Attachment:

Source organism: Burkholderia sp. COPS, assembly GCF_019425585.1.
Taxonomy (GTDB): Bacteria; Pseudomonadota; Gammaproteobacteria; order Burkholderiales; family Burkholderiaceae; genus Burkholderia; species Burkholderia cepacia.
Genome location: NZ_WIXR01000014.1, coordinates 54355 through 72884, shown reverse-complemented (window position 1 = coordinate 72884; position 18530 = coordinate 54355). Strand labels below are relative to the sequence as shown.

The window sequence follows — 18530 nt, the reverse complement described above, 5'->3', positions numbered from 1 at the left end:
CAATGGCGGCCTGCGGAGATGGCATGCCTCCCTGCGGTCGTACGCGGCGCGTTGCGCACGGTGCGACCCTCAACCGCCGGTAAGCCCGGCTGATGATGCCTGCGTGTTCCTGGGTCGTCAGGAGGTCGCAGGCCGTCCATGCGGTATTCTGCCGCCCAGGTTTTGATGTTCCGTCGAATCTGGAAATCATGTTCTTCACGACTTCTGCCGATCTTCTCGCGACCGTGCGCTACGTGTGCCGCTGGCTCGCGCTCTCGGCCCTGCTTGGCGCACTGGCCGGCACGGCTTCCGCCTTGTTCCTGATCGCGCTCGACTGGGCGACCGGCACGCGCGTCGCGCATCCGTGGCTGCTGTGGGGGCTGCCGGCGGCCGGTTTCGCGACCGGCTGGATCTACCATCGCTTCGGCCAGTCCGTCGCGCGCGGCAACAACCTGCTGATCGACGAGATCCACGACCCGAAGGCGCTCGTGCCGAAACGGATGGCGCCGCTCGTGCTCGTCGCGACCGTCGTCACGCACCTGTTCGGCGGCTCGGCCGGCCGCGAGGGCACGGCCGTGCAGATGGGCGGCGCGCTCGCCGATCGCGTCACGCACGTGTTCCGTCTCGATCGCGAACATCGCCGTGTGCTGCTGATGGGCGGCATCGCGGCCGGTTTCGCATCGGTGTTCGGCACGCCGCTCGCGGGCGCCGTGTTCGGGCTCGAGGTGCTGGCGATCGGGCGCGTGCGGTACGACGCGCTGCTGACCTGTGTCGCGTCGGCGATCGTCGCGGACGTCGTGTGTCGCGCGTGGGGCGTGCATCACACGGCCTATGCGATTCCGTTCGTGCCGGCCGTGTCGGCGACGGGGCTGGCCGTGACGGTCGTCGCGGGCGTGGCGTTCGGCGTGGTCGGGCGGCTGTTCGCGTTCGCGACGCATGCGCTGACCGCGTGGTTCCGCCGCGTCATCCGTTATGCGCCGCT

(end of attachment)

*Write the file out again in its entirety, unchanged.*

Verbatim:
Source organism: Burkholderia sp. COPS, assembly GCF_019425585.1.
Taxonomy (GTDB): Bacteria; Pseudomonadota; Gammaproteobacteria; order Burkholderiales; family Burkholderiaceae; genus Burkholderia; species Burkholderia cepacia.
Genome location: NZ_WIXR01000014.1, coordinates 54355 through 72884, shown reverse-complemented (window position 1 = coordinate 72884; position 18530 = coordinate 54355). Strand labels below are relative to the sequence as shown.

The window sequence follows — 18530 nt, the reverse complement described above, 5'->3', positions numbered from 1 at the left end:
CAATGGCGGCCTGCGGAGATGGCATGCCTCCCTGCGGTCGTACGCGGCGCGTTGCGCACGGTGCGACCCTCAACCGCCGGTAAGCCCGGCTGATGATGCCTGCGTGTTCCTGGGTCGTCAGGAGGTCGCAGGCCGTCCATGCGGTATTCTGCCGCCCAGGTTTTGATGTTCCGTCGAATCTGGAAATCATGTTCTTCACGACTTCTGCCGATCTTCTCGCGACCGTGCGCTACGTGTGCCGCTGGCTCGCGCTCTCGGCCCTGCTTGGCGCACTGGCCGGCACGGCTTCCGCCTTGTTCCTGATCGCGCTCGACTGGGCGACCGGCACGCGCGTCGCGCATCCGTGGCTGCTGTGGGGGCTGCCGGCGGCCGGTTTCGCGACCGGCTGGATCTACCATCGCTTCGGCCAGTCCGTCGCGCGCGGCAACAACCTGCTGATCGACGAGATCCACGACCCGAAGGCGCTCGTGCCGAAACGGATGGCGCCGCTCGTGCTCGTCGCGACCGTCGTCACGCACCTGTTCGGCGGCTCGGCCGGCCGCGAGGGCACGGCCGTGCAGATGGGCGGCGCGCTCGCCGATCGCGTCACGCACGTGTTCCGTCTCGATCGCGAACATCGCCGTGTGCTGCTGATGGGCGGCATCGCGGCCGGTTTCGCATCGGTGTTCGGCACGCCGCTCGCGGGCGCCGTGTTCGGGCTCGAGGTGCTGGCGATCGGGCGCGTGCGGTACGACGCGCTGCTGACCTGTGTCGCGTCGGCGATCGTCGCGGACGTCGTGTGTCGCGCGTGGGGCGTGCATCACACGGCCTATGCGATTCCGTTCGTGCCGGCCGTGTCGGCGACGGGGCTGGCCGTGACGGTCGTCGCGGGCGTGGCGTTCGGCGTGGTCGGGCGGCTGTTCGCGTTCGCGACGCATGCGCTGACCGCGTGGTTCCGCCGCGTCATCCGTTATGCGCCGCT